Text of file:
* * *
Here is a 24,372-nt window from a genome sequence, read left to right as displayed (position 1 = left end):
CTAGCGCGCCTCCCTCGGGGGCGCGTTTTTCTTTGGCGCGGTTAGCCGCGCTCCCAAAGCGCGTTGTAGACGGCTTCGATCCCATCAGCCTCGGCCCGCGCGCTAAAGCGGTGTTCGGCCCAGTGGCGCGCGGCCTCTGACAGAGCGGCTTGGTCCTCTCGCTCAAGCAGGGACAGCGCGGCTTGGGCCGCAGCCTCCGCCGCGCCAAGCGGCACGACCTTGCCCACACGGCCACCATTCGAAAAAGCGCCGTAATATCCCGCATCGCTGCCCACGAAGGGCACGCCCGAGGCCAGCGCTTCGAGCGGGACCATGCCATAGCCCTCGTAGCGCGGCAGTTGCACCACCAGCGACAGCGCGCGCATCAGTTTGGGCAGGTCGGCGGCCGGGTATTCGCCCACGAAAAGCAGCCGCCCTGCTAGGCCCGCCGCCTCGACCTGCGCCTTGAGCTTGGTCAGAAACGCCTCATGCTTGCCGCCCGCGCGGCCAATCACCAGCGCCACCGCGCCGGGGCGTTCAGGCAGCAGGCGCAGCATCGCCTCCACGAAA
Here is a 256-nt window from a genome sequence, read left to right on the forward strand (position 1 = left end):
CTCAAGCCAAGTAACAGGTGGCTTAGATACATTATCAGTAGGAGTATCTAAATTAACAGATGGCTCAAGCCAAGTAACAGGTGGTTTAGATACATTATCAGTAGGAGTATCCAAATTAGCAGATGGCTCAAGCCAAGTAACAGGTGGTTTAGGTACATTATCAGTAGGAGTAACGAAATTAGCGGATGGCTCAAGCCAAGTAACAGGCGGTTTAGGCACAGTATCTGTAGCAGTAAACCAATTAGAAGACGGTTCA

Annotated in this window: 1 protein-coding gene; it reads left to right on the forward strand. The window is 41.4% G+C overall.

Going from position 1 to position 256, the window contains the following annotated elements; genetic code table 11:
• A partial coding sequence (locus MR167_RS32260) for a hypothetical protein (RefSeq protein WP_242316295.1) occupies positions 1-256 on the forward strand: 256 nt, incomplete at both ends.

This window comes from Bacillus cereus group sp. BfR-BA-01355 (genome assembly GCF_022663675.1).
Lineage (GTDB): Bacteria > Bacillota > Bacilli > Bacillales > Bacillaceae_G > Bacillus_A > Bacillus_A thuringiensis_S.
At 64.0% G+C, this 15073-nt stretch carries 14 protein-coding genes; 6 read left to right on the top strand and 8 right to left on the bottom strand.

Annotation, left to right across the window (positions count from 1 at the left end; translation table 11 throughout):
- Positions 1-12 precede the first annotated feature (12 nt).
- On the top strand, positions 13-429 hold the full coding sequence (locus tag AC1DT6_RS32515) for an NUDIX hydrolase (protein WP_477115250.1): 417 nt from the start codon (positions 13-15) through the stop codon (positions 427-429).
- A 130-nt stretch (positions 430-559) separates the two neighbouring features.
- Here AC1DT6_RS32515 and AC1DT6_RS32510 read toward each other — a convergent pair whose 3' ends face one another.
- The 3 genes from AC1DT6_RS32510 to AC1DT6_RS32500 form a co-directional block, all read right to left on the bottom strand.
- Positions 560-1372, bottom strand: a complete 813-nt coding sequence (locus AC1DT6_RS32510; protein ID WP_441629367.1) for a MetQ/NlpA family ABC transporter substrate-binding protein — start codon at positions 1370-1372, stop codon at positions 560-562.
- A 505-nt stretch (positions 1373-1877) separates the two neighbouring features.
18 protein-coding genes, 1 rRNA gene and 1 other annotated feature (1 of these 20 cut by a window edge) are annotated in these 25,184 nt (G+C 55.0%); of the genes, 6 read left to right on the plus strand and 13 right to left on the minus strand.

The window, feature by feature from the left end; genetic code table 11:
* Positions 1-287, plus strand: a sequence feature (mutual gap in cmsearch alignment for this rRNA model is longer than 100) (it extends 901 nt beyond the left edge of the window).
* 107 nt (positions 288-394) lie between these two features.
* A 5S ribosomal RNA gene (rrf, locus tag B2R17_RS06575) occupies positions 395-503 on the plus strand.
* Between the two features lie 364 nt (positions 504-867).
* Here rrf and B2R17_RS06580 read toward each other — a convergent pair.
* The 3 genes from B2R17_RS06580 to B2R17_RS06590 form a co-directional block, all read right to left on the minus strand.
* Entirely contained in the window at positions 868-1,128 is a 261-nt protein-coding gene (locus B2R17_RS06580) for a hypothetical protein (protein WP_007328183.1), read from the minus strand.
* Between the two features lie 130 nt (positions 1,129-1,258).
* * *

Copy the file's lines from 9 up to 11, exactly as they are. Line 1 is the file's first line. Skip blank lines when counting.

Lineage (GTDB): Bacteria > Bacillota > Bacilli > Bacillales > Bacillaceae_G > Bacillus_A > Bacillus_A thuringiensis_S.
At 64.0% G+C, this 15073-nt stretch carries 14 protein-coding genes; 6 read left to right on the top strand and 8 right to left on the bottom strand.

Annotation, left to right across the window (positions count from 1 at the left end; translation table 11 throughout):